- The Washington Times - Friday, June 9, 2000

Even before the Microsoft antitrust fiasco began, U.S. District Judge Thomas Penfield Jackson had faithfully echoed the government's melody in every chorus, although doing so often required suspending any subversive inclination toward common sense. So it came as no surprise when on Wednesday he rubber-stamped Assistant Attorney General Joel Klein's outlandish scheme to redesign and regulate Microsoft into oblivion.

For a company said to have no serious competition, Microsoft certainly has a lot of deadly serious competitors. It is no secret that politically influential executives from competing companies were brazenly solicited by the government for their advice about appropriate "remedies." The first to be called just happened to be the stars of Gary Rivlin's delightful book, "The Plot to Get Bill Gates." Judge Jackson even publicly praised "an excellent brief" from some of Microsoft's most conspicuously self-interested competitors.

And in the last few days, reporters rushed to interview executives from Microsoft's competitors, asking how relieved they must feel at the prospect of the government shackling a notoriously efficient competitor.

Unfortunately for Judge Jackson and Mr. Klein, remedies so artfully designed to placate Microsoft's commercial rivals are those least likely to please a federal appeals court. The reason is simple: Few of the remedies in the Klein-Jackson plan have any coherent relationship to the judge's ruling about how Microsoft broke the law. It is doubtful that either Judge Jackson or Mr. Klein view the breakup drama as anything more than a temporary ploy to divert attention from extraordinarily elaborate and intrusive regulations that could endure for 10 years, once the breakup ruse is jettisoned by a higher court.

During the trial, executives from more than a dozen companies blamed their troubles on Microsoft. Prosecutors talked fast and loose, and still do, about a "broad array of anti-competitive acts." When all that blue smoke cleared, however, Judge Jackson found Microsoft guilty of hindering only two software products "namely, Netscape Web browser and Sun's implementation of the Java technology." Aside from Microsoft's dealings with Netscape and Sun, no other "conduct" was declared illegal in the judge's findings. The rest was nothing more than whining by rivals who would rather lobby than compete. The narrowness of the judge's claim of illegality mainly Microsoft's audacity of offering a browser for free poses a formidable dilemma for those hoping to seize this tantalizing opportunity to loot and shackle Microsoft in as many ways as they can.

Proponents of "structural" remedies have long claimed that inviting government lawyers and Microsoft competitors to redesign the company would be a less-bad alternative to specific prohibitions of specific acts. A normally sober legal scholar at the Manhattan Institute, Peter Huber, even came up with the peculiar argument that a breakup might somehow ward off private lawsuits. But we now know that the government wants both elaborate regulations and a breakup. If the breakup scheme fails on appeal, which is more than likely, then their long list of rules and regulations would endure for a decade. Maybe that's the whole idea.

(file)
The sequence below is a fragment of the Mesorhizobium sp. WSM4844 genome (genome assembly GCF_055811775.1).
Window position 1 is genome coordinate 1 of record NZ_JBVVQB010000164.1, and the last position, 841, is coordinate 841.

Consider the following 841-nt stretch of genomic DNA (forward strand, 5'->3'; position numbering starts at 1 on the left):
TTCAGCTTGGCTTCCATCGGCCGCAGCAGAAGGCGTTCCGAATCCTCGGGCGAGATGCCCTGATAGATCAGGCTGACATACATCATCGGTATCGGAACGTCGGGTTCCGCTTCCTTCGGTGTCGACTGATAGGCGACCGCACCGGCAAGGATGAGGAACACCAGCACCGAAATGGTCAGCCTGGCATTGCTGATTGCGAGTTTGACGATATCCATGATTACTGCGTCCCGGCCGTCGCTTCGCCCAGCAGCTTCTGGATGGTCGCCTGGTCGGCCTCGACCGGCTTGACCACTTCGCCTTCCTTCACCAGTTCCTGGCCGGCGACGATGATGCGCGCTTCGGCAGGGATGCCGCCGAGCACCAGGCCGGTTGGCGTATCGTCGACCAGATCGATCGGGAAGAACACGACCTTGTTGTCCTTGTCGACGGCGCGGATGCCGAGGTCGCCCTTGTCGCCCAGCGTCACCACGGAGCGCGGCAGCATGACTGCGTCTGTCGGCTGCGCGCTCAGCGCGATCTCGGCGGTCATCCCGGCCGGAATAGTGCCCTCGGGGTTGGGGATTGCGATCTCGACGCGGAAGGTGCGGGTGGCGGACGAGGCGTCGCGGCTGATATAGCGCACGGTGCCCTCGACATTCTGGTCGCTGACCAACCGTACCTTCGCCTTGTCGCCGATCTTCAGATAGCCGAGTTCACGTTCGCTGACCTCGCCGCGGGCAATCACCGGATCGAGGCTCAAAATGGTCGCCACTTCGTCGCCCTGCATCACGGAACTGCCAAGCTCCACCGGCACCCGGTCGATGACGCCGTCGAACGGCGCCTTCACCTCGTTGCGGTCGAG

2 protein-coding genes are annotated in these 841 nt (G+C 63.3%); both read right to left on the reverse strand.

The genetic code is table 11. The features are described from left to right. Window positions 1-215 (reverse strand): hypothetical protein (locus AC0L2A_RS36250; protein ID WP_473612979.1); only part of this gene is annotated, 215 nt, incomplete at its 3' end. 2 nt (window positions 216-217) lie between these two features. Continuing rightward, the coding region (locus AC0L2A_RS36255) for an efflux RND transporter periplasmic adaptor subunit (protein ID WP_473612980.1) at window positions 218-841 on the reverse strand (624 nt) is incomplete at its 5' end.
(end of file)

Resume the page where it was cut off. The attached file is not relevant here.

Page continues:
These "conduct remedies" involve letting computer makers redesign as many varieties of Windows as they like. They could even have another operating system boot up automatically and still call it Windows, so long as they leave a little icon to help you find Windows. If so, who owns the trademark? The remedies also involve giving rival software companies a guided tour to all trade secrets that make Windows tick, preventing allegedly discriminatory discounts on Windows licensing and banning exclusive contracts.

The trouble is that these and most other remedies have no intelligible connection with any specific offenses in the judge's conclusions of law. Microsoft was found innocent of exclusionary contracts, for example, and guilty only of including a free browser with Windows and of offering software developers a quicker version of Java. As Mr. Gates might put it, with justification, Microsoft was found guilty of competitive innovation.

The government's proposed division of the company into two is even less related to any findings of legal liability than its extremely sinister but whitewashed "Provisions in Effect Until Full Implementation of the Plan of Divestiture" (meaning 10 years, they must know, because divestiture will never survive serious scrutiny). The divestiture plan separates Office and other applications from all versions of Windows, including Windows 2000 and CE both carefully unmentioned at the trial because they have a very modest market share. A breakup would tie the company in knots for years, and cause a mass exodus of talent. But it would do nothing to remedy even a single impropriety identified by the judge, nor to reduce the perfectly legal dominance (popularity) of Windows or Office. Mr. Klein's brave talk about a breakup "promoting innovation" is just talk and has nothing whatsoever to do with any specific claim of illegal behavior, pathetic as those claims will prove to be on appeal.